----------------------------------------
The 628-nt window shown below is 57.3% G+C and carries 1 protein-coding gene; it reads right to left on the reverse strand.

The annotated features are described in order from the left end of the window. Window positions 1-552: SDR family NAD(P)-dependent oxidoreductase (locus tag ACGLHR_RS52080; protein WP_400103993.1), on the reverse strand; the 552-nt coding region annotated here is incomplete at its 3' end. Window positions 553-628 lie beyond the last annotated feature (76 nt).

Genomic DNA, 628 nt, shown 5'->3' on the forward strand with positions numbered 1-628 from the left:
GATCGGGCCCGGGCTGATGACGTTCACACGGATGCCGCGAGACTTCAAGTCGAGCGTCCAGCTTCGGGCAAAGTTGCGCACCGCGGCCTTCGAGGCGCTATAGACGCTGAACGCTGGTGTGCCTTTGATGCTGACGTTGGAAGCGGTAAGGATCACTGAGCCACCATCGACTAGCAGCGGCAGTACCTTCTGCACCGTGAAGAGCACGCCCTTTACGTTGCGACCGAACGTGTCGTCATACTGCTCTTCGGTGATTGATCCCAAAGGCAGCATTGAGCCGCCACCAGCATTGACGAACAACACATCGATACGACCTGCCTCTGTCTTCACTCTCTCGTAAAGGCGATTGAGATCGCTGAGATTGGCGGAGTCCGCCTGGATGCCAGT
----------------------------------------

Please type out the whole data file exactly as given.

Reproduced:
The 628-nt window shown below is 57.3% G+C and carries 1 protein-coding gene; it reads right to left on the reverse strand.

The annotated features are described in order from the left end of the window. Window positions 1-552: SDR family NAD(P)-dependent oxidoreductase (locus tag ACGLHR_RS52080; protein WP_400103993.1), on the reverse strand; the 552-nt coding region annotated here is incomplete at its 3' end. Window positions 553-628 lie beyond the last annotated feature (76 nt).

Genomic DNA, 628 nt, shown 5'->3' on the forward strand with positions numbered 1-628 from the left:
GATCGGGCCCGGGCTGATGACGTTCACACGGATGCCGCGAGACTTCAAGTCGAGCGTCCAGCTTCGGGCAAAGTTGCGCACCGCGGCCTTCGAGGCGCTATAGACGCTGAACGCTGGTGTGCCTTTGATGCTGACGTTGGAAGCGGTAAGGATCACTGAGCCACCATCGACTAGCAGCGGCAGTACCTTCTGCACCGTGAAGAGCACGCCCTTTACGTTGCGACCGAACGTGTCGTCATACTGCTCTTCGGTGATTGATCCCAAAGGCAGCATTGAGCCGCCACCAGCATTGACGAACAACACATCGATACGACCTGCCTCTGTCTTCACTCTCTCGTAAAGGCGATTGAGATCGCTGAGATTGGCGGAGTCCGCCTGGATGCCAGT